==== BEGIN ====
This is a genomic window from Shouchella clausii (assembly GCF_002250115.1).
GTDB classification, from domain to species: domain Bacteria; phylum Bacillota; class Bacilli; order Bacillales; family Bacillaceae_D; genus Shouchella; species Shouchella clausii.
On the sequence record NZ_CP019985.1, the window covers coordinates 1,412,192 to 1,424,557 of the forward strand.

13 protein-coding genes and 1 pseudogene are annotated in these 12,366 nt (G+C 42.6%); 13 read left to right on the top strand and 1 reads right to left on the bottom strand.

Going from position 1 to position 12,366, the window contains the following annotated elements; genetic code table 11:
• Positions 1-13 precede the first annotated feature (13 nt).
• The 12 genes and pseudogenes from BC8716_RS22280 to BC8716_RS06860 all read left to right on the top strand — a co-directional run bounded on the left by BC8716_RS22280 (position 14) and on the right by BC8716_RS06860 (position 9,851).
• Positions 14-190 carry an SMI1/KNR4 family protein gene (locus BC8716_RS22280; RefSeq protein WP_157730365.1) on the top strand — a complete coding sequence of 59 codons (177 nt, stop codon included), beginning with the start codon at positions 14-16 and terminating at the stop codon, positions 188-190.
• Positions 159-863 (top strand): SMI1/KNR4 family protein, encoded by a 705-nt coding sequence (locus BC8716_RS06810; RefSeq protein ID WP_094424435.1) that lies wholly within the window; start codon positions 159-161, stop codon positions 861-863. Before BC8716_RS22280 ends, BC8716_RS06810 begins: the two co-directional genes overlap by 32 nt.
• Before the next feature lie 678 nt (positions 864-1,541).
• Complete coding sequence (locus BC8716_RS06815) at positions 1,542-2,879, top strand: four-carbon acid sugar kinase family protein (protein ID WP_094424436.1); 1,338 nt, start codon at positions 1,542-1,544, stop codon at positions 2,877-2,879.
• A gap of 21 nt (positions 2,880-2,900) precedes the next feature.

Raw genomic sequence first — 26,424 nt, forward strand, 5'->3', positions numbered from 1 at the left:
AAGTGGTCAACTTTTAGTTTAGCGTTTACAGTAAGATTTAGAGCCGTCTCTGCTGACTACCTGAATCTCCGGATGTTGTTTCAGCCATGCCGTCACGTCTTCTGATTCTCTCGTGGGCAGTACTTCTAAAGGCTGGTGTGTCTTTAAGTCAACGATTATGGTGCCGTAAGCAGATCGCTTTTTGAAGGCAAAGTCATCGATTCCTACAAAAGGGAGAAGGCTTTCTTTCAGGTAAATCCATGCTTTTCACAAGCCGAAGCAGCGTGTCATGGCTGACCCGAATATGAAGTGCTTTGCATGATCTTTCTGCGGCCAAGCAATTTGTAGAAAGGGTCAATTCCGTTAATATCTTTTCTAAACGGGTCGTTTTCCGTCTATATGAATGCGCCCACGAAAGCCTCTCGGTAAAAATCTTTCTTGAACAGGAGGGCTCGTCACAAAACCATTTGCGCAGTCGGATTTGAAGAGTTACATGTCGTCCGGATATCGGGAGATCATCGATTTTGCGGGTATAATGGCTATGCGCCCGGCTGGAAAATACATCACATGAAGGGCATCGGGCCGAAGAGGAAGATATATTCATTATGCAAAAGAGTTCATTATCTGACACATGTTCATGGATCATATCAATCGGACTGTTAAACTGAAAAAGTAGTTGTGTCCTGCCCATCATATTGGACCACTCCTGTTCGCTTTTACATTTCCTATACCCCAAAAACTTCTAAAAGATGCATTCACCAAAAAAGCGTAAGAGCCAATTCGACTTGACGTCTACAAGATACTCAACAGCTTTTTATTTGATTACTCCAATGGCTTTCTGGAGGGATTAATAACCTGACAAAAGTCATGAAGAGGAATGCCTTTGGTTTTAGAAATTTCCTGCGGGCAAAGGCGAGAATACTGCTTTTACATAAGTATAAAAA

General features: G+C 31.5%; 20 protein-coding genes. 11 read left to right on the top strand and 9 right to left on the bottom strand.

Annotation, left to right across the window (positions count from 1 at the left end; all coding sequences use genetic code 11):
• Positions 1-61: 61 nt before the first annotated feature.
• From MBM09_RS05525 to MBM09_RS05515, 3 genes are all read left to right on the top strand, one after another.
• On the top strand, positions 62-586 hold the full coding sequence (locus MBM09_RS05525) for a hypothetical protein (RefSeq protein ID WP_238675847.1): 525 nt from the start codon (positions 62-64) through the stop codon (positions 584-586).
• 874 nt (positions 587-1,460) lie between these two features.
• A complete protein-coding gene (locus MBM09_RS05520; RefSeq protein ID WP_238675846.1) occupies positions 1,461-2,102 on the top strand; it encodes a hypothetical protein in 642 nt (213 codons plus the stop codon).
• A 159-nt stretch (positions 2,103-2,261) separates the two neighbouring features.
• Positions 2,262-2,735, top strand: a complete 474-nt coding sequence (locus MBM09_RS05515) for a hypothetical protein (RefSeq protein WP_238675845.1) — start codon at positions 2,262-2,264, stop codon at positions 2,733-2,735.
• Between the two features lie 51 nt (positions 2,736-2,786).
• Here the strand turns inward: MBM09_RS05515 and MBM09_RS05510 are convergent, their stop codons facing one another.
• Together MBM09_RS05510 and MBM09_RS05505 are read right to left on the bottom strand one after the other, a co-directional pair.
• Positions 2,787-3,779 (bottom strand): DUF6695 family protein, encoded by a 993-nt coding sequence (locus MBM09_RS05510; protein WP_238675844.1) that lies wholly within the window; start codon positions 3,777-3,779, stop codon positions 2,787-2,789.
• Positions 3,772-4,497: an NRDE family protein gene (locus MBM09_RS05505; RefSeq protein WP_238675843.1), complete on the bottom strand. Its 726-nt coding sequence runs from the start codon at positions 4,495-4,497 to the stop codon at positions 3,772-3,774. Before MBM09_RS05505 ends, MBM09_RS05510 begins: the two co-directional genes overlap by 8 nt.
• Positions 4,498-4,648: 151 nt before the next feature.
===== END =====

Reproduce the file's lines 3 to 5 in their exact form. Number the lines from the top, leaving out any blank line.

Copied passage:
On the sequence record NZ_CP019985.1, the window covers coordinates 1,412,192 to 1,424,557 of the forward strand.

13 protein-coding genes and 1 pseudogene are annotated in these 12,366 nt (G+C 42.6%); 13 read left to right on the top strand and 1 reads right to left on the bottom strand.

Going from position 1 to position 12,366, the window contains the following annotated elements; genetic code table 11: